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Let curiosity drive commerce, not the reverse (Tom Grill/iStockphoto)
Let curiosity drive commerce, not the reverse (Tom Grill/iStockphoto)

PETER HOWITT

Let curiosity drive commerce, not the reverse Add to ...

Canada’s federal government, pursuing a growth and innovation agenda aimed at a lingering productivity problem, seems to think the solution lies in turning researchers into entrepreneurs – recent changes to the National Research Council’s mandate are the latest example. But the greatest commercial successes come from top scientists who are left free to pursue their own curiosity-driven research.

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The architecture of digital computers was first laid out by the great mathematician John von Neumann. The basic protocols of the Internet were laid out by professors at a handful of top U.S. schools. Almost all modern pharmaceuticals and surgical procedures were invented by university medical researchers.

Few of these academic inventors are driven by the pursuit of wealth. Instead, their curiosity drives them to unravel practical problems whose solutions required fundamental scientific discovery.

Of course, transforming academic ideas into commercial success requires more than curiosity. It typically requires a partnership between professors, who are good at fundamental research, and business people, who are good at commercial development. Each party should specialize in what they do best.

The OECD has recently criticized Canada’s lack of success in commercializing academic research, relative to the United States. The data show that business, not academia, is the laggard in the Canadian commercialization partnership.

Canadian businesses must be induced to become more active partners in commercialization. They are most likely to invest in a partnership when they are confident that their partner excels in something they can’t do well themselves. So we need to fill Canadian universities with the very best scientists, the kind most likely to find something useful when led by curiosity to think deeply about practical problems.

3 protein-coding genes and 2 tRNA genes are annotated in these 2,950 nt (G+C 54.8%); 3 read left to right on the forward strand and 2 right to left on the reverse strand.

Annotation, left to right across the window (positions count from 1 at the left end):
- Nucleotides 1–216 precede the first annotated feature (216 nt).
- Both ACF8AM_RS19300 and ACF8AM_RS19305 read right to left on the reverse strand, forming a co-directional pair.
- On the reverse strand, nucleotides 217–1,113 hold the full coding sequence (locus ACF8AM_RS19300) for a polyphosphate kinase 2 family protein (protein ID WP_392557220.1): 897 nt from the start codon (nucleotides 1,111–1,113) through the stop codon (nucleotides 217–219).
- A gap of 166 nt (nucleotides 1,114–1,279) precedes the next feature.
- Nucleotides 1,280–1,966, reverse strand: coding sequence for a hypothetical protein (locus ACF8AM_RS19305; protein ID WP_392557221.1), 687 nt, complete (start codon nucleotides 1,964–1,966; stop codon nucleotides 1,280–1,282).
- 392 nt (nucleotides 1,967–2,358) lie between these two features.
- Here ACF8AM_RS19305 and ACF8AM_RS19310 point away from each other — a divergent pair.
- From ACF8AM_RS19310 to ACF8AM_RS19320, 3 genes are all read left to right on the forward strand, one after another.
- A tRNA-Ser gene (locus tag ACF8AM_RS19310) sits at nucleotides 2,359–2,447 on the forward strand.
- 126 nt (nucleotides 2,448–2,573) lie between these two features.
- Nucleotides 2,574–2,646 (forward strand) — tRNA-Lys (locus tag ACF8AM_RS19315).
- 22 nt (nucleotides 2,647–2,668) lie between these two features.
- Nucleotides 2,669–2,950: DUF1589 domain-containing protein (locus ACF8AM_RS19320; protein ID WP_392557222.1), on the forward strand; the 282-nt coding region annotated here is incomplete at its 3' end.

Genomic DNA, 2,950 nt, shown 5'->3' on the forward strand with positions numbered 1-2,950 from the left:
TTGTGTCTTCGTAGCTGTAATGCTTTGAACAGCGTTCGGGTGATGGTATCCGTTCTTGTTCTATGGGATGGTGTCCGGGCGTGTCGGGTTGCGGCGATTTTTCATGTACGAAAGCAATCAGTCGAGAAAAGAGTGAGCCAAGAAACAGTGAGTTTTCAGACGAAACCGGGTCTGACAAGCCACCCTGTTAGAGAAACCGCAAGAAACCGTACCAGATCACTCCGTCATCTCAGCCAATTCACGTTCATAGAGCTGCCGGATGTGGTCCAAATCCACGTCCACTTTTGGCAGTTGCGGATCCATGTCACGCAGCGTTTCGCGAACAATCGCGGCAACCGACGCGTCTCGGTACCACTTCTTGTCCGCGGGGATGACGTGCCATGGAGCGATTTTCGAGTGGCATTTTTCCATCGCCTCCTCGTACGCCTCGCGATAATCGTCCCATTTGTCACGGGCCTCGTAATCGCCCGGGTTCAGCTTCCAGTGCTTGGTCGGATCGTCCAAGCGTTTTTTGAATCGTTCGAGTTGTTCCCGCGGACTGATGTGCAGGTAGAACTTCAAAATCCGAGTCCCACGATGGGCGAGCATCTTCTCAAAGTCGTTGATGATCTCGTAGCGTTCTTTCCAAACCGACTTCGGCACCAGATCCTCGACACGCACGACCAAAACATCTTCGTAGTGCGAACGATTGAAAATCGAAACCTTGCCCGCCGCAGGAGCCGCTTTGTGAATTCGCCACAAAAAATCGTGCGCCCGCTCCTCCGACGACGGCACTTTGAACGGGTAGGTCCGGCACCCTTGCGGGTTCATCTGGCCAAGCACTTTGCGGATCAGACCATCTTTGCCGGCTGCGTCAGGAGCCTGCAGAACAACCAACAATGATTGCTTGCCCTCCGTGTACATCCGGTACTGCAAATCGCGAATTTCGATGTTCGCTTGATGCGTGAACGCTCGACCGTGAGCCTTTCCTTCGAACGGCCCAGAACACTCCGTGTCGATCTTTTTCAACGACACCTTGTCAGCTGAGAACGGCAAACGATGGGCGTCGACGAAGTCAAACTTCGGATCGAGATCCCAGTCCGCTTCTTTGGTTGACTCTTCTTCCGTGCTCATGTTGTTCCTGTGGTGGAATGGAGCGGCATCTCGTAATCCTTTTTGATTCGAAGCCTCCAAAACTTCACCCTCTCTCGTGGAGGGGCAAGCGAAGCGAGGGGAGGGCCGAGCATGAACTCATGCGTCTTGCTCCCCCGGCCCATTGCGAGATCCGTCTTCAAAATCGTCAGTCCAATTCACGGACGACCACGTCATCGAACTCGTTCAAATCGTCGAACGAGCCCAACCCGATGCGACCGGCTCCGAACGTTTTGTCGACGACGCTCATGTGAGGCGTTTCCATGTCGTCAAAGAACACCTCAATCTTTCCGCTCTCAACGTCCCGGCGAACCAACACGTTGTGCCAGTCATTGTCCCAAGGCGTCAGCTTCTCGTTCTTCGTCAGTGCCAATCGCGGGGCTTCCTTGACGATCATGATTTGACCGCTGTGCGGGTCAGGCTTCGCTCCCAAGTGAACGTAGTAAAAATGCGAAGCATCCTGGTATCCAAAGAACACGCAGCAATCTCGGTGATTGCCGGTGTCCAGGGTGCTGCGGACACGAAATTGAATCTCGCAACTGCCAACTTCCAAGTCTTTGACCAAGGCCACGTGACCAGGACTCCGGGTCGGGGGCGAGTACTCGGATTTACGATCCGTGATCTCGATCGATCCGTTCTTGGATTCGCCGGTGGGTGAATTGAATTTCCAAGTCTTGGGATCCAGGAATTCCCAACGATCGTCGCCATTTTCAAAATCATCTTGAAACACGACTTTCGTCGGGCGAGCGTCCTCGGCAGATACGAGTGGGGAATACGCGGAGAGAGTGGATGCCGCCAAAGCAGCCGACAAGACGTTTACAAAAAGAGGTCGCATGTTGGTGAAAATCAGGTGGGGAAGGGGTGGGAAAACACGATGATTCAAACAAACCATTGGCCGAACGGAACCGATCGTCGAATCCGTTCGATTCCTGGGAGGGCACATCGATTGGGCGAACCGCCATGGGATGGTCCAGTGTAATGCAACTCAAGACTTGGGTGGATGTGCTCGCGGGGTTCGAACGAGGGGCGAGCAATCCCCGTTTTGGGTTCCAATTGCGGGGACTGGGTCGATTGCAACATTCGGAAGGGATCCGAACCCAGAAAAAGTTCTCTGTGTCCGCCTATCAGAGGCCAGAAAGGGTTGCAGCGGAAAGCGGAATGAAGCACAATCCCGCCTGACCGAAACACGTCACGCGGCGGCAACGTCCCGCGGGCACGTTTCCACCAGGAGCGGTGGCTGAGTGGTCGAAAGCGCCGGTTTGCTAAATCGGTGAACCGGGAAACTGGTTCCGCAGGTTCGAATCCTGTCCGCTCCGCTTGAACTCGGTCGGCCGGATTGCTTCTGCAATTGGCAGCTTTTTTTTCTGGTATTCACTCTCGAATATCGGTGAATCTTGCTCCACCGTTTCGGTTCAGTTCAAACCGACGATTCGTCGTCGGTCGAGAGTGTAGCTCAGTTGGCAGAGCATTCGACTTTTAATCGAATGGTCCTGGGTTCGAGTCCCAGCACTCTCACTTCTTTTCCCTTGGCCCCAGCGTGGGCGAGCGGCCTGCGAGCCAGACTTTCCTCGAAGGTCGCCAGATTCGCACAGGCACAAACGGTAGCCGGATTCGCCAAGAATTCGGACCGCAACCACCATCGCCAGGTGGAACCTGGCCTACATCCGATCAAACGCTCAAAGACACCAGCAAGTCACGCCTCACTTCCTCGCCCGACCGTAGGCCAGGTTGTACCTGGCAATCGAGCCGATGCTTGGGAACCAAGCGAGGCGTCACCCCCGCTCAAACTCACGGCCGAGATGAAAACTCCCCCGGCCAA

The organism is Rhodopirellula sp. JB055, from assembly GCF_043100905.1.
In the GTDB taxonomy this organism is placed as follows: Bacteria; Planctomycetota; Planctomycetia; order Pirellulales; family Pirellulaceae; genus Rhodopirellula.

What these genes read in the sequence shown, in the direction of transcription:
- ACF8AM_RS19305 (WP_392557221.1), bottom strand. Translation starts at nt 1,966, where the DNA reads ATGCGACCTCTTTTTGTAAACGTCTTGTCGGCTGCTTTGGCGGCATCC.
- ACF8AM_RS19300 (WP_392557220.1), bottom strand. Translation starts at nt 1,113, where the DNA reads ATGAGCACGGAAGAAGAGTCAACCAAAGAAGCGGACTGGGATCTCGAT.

This would entail a change of strategy by federal granting agencies. Instead of giving top priority to proposals that target research to business needs, as they are being encouraged to now, they should evaluate proposals on pure scientific merit.

Universities could also help by allowing their faculty to be “free agents” when seeking help to commercialize their work. All major Canadian research universities have technology transfer offices to assist professors in this. Only a few – such as Waterloo – allow their faculty to go elsewhere for assistance. However, free agency promotes competition, efficiency and variety.

Competition could come from private companies offering their commercialization services. It could also come from some of the supra-university agencies that the federal government has subsidized in its Centres of Excellence for Commercialization and Research program.

A competing source could be the National Research Council institutes. The federal government has recently announced an initiative to make these institutes undertake more business-oriented and business-led research, but it should go further, by making the institutes offer “concierge services” to businesses seeking to partner with academic, rather than undertaking research itself.

The world’s best scientists are highly mobile. They will go wherever they are paid well to do what they do best. Anything we can do to attract more of them to Canada will benefit us and boost our economic growth. Nothing would make Canada more attractive to them than a policy of leaving them free to pursue their own research agendas, and free to commercialize the results as they see fit.

Peter Howitt is the Lyn Crost Professor of Social Sciences Emeritus, Brown University, and Fellow in Residence at the C.D. Howe Institute. He is author of the C.D. Howe Institute study From Curiosity To Wealth Creation: How University Research Can Boost Economic Growth.

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